The growing leadership of women in water. The Colorado River’s persistent drought and efforts to sign off on a plan to avert worse shortfalls of water from the river. And in California’s Central Valley, promising solutions to vexing water resource challenges.
These were among the topics that Western Water news explored in 2018.
We’re already planning a full slate of stories for 2019. You can sign up here to be alerted when new stories are published. In the meantime, take a look at what we dove into in 2018:
Amy Haas recently became the first non-engineer and the first woman to serve as executive director of the Upper Colorado River Commission in its 70-year history, putting her smack in the center of a host of daunting challenges facing the Upper Colorado River Basin.
Yet those challenges will be quite familiar to Haas, an attorney who for the past year has served as deputy director and general counsel of the commission. (She replaced longtime Executive Director Don Ostler). She has a long history of working within interstate Colorado River governance, including representing New Mexico as its Upper Colorado River commissioner and playing a central role in the negotiation of the recently signed U.S.-Mexico agreement known as Minute 323.
For as long as agriculture has existed in the Central Valley, farmers have pumped water from the ground to sustain their livelihood and grow food consumed by much of the nation. This has caused the ground in certain places to sink, sometimes dramatically, eliminating valuable aquifer storage space that can never be restored.
The California National Guard on Monday joined more than a dozen other agencies to help the Yurok tribe combat rampant marijuana grows that have threatened the reservation’s water supply, harmed its salmon and interfered with cultural ceremonies. …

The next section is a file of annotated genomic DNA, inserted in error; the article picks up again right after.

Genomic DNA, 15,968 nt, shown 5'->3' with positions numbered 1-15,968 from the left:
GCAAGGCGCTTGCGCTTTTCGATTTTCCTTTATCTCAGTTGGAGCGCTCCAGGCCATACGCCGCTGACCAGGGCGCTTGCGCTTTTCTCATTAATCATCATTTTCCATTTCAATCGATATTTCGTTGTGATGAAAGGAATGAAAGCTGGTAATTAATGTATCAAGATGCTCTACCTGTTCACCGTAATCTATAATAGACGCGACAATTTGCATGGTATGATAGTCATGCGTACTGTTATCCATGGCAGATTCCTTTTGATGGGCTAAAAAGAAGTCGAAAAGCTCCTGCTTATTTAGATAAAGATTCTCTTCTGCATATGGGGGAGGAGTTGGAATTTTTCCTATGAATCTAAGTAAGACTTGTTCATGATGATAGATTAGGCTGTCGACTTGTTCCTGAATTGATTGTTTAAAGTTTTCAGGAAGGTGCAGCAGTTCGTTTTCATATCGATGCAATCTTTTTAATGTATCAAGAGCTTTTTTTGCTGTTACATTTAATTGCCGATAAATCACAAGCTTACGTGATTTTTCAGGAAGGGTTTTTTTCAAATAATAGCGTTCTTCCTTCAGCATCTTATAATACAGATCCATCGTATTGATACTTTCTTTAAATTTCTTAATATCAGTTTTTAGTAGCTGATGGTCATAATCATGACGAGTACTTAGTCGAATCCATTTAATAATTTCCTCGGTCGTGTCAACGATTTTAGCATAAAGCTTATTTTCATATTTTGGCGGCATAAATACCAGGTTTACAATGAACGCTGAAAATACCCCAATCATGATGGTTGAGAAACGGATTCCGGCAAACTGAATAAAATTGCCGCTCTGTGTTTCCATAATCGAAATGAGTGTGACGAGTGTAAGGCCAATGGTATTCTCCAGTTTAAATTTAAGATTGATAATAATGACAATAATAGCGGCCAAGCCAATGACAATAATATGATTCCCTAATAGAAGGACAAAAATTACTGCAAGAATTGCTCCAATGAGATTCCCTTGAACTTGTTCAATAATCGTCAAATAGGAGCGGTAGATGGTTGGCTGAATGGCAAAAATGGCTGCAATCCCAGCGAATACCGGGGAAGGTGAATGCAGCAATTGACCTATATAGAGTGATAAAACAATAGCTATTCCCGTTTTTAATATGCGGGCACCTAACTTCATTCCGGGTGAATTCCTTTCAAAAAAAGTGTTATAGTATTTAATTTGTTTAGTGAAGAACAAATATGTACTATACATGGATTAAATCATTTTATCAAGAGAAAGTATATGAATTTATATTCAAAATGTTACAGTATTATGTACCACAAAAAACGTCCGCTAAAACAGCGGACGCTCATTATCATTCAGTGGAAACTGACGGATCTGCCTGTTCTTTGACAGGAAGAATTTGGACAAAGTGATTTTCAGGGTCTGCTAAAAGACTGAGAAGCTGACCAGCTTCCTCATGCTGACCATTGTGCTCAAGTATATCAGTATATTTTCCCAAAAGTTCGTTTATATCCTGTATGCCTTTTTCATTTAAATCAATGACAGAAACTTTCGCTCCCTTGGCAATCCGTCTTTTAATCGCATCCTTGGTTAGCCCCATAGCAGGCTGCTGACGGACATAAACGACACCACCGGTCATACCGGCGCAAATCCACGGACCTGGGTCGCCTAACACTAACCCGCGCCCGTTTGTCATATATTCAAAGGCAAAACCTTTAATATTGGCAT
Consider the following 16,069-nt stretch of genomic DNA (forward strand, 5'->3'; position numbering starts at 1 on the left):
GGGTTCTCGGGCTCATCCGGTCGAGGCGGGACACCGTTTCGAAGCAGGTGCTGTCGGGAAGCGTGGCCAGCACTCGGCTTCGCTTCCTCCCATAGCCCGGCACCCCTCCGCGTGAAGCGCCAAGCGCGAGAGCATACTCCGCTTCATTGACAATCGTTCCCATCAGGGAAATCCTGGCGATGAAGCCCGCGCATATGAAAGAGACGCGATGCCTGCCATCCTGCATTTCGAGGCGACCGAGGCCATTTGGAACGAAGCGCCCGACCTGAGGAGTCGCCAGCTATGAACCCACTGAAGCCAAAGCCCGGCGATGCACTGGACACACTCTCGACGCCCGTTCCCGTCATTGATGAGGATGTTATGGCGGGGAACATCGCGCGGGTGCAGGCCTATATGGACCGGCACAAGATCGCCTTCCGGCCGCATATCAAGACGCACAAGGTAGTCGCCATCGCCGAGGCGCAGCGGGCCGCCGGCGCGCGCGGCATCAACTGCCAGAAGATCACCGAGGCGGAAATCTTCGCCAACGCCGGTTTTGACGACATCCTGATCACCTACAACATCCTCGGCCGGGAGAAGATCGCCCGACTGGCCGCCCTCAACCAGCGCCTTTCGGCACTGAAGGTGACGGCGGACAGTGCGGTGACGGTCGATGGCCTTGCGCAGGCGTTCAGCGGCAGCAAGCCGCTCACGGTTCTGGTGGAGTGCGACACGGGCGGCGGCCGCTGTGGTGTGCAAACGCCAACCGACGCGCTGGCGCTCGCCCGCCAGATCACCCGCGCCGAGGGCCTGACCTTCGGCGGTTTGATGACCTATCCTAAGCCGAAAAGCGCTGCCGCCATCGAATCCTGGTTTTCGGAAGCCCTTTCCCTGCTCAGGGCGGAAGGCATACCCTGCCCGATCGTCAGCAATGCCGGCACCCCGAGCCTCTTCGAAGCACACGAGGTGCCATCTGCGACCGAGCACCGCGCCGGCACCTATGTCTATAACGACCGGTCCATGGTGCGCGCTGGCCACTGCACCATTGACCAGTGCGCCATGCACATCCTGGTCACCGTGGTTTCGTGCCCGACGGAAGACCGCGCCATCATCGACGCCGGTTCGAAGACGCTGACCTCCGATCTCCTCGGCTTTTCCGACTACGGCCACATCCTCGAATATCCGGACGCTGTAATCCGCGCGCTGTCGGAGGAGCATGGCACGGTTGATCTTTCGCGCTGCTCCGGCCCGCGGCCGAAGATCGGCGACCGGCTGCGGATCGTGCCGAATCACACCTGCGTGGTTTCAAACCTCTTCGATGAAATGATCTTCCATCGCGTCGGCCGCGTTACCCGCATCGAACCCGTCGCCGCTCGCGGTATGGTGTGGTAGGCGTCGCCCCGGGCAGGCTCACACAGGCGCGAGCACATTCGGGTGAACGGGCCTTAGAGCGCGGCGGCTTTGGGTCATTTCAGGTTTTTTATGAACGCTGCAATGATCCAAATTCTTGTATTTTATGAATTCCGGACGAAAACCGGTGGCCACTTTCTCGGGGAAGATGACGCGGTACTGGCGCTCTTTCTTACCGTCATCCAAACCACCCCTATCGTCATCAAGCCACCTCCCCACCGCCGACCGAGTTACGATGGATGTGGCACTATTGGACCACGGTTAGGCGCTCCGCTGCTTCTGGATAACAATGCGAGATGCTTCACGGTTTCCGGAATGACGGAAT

The breakthrough came in April when governor’s office staff was discussing the drought with tribal officials.
The plan won’t help with the immediate drought crisis, but the document is important in the long run because it states the county’s case for a share of state bond money – not only what’s left of voter-approved Proposition 84, but also whatever funds are available should a new water bond pass in November.
From the H2outlook blog, in a post by Metropolitan Water District of Southern California General Manager Jeffrey Kightlinger:
The state/federal effort to improve the reliability of water supplies from Northern California and restore the Sacramento-San Joaquin Delta is now in its seventh year, a testament to the time and hard work necessary to come up with a lasting solution. From the outside, it may be difficult to gauge progress of the Bay Delta Conservation Program at any given time.
“Stockton could wind up as one of thousands of cities, irrigation districts or landowners to be subjected to what are called ‘curtailments’ for the whole summer. Essentially, they are orders to stop pumping water due to the drought.”
“Milpitas City Council voted unanimously May 20 to accept Santa Clara Valley Water District’s plan to reduce the amount of treated, potable water the city receives from its wholesaler by 20 percent due to the statewide drought.”
“State authorities Thursday began notifying hundreds of water rights holders on the upper Russian River to stop diverting water from the drought-stricken watershed because there isn’t enough supply to go around.”
“California, supplier of nearly half of all US fruits, veggies, and nuts, is on track to experience the driest year in the past half millennium. Farms use about 80 percent of the state’s ‘developed water,’ or water that’s moved from its natural source to other areas via pipes and aqueducts.”
“The Marin Municipal Water District is looking at the idea of putting a $45 million pipeline on the Richmond-San Rafael Bridge to keep Marin wet in dry years. If that sounds familiar, the water district did just that in the 1970s.”